I didn’t know if it was a good time or
not—I just knew that this was the statement
I wanted to make. I didn’t know if anyone
would put it out, either. It wasn’t a time when
a lot of people were self-releasing records.
So, my first focus was to record a project
that I would be happy with, and once that
was done to shop it around. I didn’t know
whether it was really the time for the public,
but I knew it was the time for me.
How did you shop it around?
I was able to get a cassette tape to Marcus
Miller, Anthony Jackson, and Stanley Clarke.
Fodera was making a bass for Marcus, and I
happened to be in the shop when they were
just about to send it, so I stuck a cassette in
his bass case. At the same time—and I can’t
even remember how—I got a copy to Stanley,
and from there I was able to get one
to Anthony Jackson, as well. I heard back
from all three of them. I also sent one to
Chick Corea, because he had his label Mad
Hatter. He almost put it out, but in the end
it wound up being some friends of mine who
put it out—Garry West and Alison Brown,
two musicians in Nashville who were just
starting their own record label. I’ve always
thanked them for taking a chance on a solo
A Show of Hands kicked off your venture
into full-time touring as a solo bass artist,
something you continue to do today. What
was that initial adventure like?
It was a struggle, because there was no
money in it. I knew right away that I didn’t
want to tour with just a bass. I felt that a
good, grooving drummer would make a live
concert much better. So I brought JD Blair
along, and then I brought on my good friend
Kurt Storey as a soundman. We borrowed a
friend’s van one tour and operated on a low
budget. I think we might have made $25 or
something like that the first gig.
What was that like?
We drove from Nashville all the way
up to North Hampton, Massachusetts to a
club called the Iron Horse, where we were
to open up for Medeski Martin & Wood.
The Flecktones had played that club a lot,
so there were a lot of Flecktones fans there,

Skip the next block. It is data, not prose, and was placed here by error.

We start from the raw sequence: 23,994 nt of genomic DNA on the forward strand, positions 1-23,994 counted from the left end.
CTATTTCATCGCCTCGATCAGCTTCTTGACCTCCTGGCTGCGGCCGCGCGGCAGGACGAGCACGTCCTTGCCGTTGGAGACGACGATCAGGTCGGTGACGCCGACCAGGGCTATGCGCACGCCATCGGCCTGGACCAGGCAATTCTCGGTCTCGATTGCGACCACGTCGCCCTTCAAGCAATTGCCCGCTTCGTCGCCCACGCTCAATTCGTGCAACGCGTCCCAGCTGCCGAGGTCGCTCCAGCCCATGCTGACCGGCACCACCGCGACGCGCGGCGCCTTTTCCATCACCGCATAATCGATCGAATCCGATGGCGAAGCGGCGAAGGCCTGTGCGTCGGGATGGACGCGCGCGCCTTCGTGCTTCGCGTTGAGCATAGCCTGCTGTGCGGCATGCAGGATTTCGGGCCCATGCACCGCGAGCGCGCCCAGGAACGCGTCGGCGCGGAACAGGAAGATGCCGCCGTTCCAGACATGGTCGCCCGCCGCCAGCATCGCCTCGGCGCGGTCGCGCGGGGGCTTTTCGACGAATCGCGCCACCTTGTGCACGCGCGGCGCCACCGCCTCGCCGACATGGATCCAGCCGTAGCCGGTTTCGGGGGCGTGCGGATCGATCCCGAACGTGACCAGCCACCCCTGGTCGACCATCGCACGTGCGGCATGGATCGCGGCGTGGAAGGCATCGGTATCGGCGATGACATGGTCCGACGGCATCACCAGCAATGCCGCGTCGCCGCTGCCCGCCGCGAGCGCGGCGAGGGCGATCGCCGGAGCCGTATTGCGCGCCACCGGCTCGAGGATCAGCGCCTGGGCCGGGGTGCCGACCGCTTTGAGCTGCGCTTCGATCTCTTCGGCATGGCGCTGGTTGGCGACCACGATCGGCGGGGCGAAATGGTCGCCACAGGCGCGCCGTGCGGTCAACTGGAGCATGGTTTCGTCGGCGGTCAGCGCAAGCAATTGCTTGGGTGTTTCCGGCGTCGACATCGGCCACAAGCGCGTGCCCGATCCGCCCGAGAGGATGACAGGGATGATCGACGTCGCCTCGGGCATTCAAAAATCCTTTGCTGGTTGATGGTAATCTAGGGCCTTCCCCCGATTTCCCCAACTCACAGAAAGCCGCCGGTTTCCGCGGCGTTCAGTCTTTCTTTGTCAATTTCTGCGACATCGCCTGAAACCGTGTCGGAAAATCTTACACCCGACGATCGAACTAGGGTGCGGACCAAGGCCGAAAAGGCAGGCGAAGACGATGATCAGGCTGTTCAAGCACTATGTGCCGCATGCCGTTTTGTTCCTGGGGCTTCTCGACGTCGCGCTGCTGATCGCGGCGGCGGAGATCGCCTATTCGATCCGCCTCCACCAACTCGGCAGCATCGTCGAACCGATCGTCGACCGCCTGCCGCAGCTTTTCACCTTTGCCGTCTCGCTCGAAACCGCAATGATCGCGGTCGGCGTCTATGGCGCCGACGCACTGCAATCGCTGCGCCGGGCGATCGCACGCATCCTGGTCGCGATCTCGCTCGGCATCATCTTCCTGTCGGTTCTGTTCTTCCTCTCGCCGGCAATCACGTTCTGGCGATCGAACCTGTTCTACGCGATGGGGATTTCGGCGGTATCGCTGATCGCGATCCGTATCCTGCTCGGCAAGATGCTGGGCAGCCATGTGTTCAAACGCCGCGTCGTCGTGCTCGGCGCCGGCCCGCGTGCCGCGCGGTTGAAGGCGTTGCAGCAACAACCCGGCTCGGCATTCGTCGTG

and when we got there they had two acts
going on that night. There was a whole other
show—a jazz piano player. That show went
long, which meant Medeski Martin & Wood
was going to start late. So the club owner
was going to cancel us, and I said, “Look,
we just drove all the way from Nashville,
and you’re not going to let us play? Most
of these people are Flecktones fans, and
they’re not going to be happy.” He says,
“Okay, I’ll give you 15 minutes.” JD and
I looked at each other and said, “Well,
for 15 minutes we’re going to rock this
place. We’re just going to tear this place
to pieces.” So I think we played “You
Can’t Hold No Groove…” and “Me
and My Bass Guitar.” That was when I
was young, man, when I was hanging a
cymbal from the ceiling and jumping up
like Bruce Lee to kick it.
After that gig I remember Kurt walking
up and handing me $25. I’m thinking,
“Okay, maybe this is for us to get food,
maybe this is gas money.” When I found
out that was the pay for the gig, man was
I upset. I was partially upset at myself for
not knowing what was going on, businesswise.
I was just happy to play a gig, but I
had not paid attention to any of the business,
and I realized that the manager I had
at the time had booked a gig for hardly any
money. It was a lesson I learned right away.
I remember calling him on the phone, ready
to cancel the tour, but JD said, “Look man,
I just want to play. Let’s just play.” That was
a wake-up call for me. I said, “Yeah, we’re
musicians—let’s play.” In the end, it wound
up being a great tour, and every tour after
that has gotten better.
What motivated you to re-release A
Show of Hands?
I had told myself when I released A
how of Hands in 1996 that I was going to
record another solo bass record ten years
later. But when 2006 came along, I knew
it wasn’t necessary, at least not for me. I
didn’t need to make that statement again.
There were other people making it, and I
was happy about that. So, 15 years later a
few things coincided at the same time. I was
getting tired of dealing with record labels
and started thinking of putting my music
out myself, which meant starting my own
label. I also realized, in looking at all of my
records, that A Show of Hands was still
the top seller. And so I thought, You know
what? I recorded that record on an ADAT
and I now have Pro Tools. I can re-master
this record, make it sound better, and then
maybe I can add a few tracks in the same
vein as my original recording.
JD Blair has always been a part of A Show
of Hands, mainly because we always toured
together. Re-releasing it with bonus tracks
was actually a chance for me to include
him—to have him come and add drums to a
couple of the tracks. Here was a chance for
me to re-release this record to my younger
fans, who are now used to hearing music
at a higher quality. It was also a great way
of starting my own record label without
having to sink a whole lot of money into
doing a whole new record.
What’s new on the album?
First of all, we re-mastered the whole
thing. We took it in the studio and added
more EQ, raised the volume, and made it
hit a little harder and bigger, and hopefully
better on both ends, top and bottom. We
also added three new tracks, performed
solo bass style with no overdubs, except
that the final track, “Bass Solo #2,” which is